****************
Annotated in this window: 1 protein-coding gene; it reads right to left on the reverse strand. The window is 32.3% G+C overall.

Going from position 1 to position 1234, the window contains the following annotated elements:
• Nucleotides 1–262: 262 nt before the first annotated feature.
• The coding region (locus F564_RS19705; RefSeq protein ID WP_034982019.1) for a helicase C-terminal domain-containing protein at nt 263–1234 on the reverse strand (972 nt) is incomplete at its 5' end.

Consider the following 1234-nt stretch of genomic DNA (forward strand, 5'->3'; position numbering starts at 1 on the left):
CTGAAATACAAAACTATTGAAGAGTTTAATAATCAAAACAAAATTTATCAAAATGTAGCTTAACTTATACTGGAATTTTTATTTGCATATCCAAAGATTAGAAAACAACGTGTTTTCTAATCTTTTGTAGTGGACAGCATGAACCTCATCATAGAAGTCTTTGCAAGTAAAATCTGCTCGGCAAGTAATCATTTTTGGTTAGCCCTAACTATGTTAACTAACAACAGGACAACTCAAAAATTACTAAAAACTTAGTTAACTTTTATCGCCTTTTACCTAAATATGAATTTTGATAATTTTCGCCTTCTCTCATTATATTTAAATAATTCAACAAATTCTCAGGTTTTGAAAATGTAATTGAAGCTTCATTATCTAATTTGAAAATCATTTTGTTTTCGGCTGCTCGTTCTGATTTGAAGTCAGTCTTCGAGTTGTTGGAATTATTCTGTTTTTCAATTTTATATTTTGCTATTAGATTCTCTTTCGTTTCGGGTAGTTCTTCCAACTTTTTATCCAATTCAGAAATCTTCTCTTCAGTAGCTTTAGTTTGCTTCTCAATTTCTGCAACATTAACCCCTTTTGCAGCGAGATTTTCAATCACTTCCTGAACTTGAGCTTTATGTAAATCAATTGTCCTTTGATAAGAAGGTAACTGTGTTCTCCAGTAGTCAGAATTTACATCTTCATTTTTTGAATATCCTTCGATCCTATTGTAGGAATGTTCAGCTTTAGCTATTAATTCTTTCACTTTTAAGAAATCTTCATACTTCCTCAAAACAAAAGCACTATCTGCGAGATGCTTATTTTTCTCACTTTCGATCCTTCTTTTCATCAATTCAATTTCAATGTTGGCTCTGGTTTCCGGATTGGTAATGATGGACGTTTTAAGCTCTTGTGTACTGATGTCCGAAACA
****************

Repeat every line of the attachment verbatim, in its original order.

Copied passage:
Annotated in this window: 1 protein-coding gene; it reads right to left on the reverse strand. The window is 32.3% G+C overall.

Going from position 1 to position 1234, the window contains the following annotated elements:
• Nucleotides 1–262: 262 nt before the first annotated feature.
• The coding region (locus F564_RS19705; RefSeq protein ID WP_034982019.1) for a helicase C-terminal domain-containing protein at nt 263–1234 on the reverse strand (972 nt) is incomplete at its 5' end.

Consider the following 1234-nt stretch of genomic DNA (forward strand, 5'->3'; position numbering starts at 1 on the left):
CTGAAATACAAAACTATTGAAGAGTTTAATAATCAAAACAAAATTTATCAAAATGTAGCTTAACTTATACTGGAATTTTTATTTGCATATCCAAAGATTAGAAAACAACGTGTTTTCTAATCTTTTGTAGTGGACAGCATGAACCTCATCATAGAAGTCTTTGCAAGTAAAATCTGCTCGGCAAGTAATCATTTTTGGTTAGCCCTAACTATGTTAACTAACAACAGGACAACTCAAAAATTACTAAAAACTTAGTTAACTTTTATCGCCTTTTACCTAAATATGAATTTTGATAATTTTCGCCTTCTCTCATTATATTTAAATAATTCAACAAATTCTCAGGTTTTGAAAATGTAATTGAAGCTTCATTATCTAATTTGAAAATCATTTTGTTTTCGGCTGCTCGTTCTGATTTGAAGTCAGTCTTCGAGTTGTTGGAATTATTCTGTTTTTCAATTTTATATTTTGCTATTAGATTCTCTTTCGTTTCGGGTAGTTCTTCCAACTTTTTATCCAATTCAGAAATCTTCTCTTCAGTAGCTTTAGTTTGCTTCTCAATTTCTGCAACATTAACCCCTTTTGCAGCGAGATTTTCAATCACTTCCTGAACTTGAGCTTTATGTAAATCAATTGTCCTTTGATAAGAAGGTAACTGTGTTCTCCAGTAGTCAGAATTTACATCTTCATTTTTTGAATATCCTTCGATCCTATTGTAGGAATGTTCAGCTTTAGCTATTAATTCTTTCACTTTTAAGAAATCTTCATACTTCCTCAAAACAAAAGCACTATCTGCGAGATGCTTATTTTTCTCACTTTCGATCCTTCTTTTCATCAATTCAATTTCAATGTTGGCTCTGGTTTCCGGATTGGTAATGATGGACGTTTTAAGCTCTTGTGTACTGATGTCCGAAACA